Attorneys Stephen Korshak and Lee Karina Dani

You may need a nondisclosure agreement for protection

by | Sep 13, 2018 | Business Law |


You may have a valid reason for sharing valuable company information. In fact, sometimes you have no choice but to do so. One of the best business decisions you can make is to protect confidential information through the use of a nondisclosure agreement, or NDA.

Why you need a nondisclosure agreement

Various situations arise that could prompt you to draw up a nondisclosure agreement:

  • Your employees may need access to confidential company information to do their work.
  • You may want to present an idea or product to a potential investor, distributor or partner.
  • A prospective buyer or licensee needs to see the new technology or product you have developed.
  • You will be sharing marketing, financial or other company information with a prospective buyer.

What should be included

Nondisclosure agreements are not usually lengthy documents; typically they are only a few pages long.

In it, you will define what is confidential, identify the parties to the agreement, outline the obligation of the receiving party, identify any exclusions from confidentiality and state the term of the agreement.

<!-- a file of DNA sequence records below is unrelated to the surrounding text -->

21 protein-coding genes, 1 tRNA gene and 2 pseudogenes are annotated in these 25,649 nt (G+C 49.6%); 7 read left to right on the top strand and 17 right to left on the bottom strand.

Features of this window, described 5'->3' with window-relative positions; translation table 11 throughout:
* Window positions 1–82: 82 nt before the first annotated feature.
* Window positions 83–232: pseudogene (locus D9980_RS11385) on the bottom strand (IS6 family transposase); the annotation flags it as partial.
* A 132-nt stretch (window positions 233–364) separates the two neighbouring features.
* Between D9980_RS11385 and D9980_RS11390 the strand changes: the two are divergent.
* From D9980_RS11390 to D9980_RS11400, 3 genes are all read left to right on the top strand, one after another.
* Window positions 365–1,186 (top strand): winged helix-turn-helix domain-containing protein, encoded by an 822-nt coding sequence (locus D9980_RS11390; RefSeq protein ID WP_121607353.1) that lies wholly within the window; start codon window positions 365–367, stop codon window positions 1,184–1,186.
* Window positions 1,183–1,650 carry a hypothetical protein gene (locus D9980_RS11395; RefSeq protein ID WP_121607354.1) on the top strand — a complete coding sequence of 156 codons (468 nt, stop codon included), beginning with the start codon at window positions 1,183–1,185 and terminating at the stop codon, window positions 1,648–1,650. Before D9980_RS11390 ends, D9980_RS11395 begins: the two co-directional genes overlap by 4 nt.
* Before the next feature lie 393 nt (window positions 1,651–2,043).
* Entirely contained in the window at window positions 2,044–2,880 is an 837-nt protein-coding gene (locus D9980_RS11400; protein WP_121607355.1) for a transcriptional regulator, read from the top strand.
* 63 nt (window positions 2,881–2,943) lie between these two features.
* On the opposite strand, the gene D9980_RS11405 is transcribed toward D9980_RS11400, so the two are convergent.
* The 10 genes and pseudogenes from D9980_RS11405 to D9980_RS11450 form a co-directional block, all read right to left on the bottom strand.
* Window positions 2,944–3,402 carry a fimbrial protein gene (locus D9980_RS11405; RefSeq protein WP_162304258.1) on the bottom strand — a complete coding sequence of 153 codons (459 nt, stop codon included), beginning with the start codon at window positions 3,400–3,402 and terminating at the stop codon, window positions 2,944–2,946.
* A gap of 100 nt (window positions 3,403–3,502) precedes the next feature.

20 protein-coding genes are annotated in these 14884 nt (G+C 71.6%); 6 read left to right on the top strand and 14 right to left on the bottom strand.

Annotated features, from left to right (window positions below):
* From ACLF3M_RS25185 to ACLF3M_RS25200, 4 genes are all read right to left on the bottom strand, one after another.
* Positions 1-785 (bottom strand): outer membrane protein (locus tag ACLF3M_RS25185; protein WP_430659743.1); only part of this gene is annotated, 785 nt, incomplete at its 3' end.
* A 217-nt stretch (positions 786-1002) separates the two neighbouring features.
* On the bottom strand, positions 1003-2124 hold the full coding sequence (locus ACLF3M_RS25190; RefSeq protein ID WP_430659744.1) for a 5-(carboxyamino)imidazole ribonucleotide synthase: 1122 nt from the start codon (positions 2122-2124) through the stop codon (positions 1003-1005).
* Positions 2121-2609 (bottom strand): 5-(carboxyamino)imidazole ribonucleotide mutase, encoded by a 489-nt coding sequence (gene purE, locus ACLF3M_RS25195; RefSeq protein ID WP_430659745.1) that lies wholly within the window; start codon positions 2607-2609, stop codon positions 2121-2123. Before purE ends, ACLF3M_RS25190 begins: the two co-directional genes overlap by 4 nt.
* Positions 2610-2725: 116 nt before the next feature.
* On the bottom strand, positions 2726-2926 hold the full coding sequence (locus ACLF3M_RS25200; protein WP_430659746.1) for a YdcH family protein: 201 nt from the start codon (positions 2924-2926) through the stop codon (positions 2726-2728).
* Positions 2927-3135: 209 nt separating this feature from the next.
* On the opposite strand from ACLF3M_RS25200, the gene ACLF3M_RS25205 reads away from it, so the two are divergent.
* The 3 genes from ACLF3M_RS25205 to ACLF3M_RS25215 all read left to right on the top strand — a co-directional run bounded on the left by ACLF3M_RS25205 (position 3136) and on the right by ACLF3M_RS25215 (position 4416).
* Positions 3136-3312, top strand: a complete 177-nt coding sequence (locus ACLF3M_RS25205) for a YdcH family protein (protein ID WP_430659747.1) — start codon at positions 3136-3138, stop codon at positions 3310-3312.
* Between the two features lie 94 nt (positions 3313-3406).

One word of caution: Will the recipient divulge the confidential information to others, like another company, a partner or an agent? Make sure the agreement covers all entities that might be given access to the information.

Two parts of the agreement

The first part of the NDA should address the need for the recipient to keep the information secret, and that he or she should ensure that it not be disseminated carelessly. The second part should state that the recipient(s) cannot use the confidential information for his or her personal benefit.

A legal document

The ideal nondisclosure agreement should be broad in scope so that if the other party were to breach the non-use agreement or confidentiality responsibilities that are part of the NDA terms, you would have the right to sue for damages.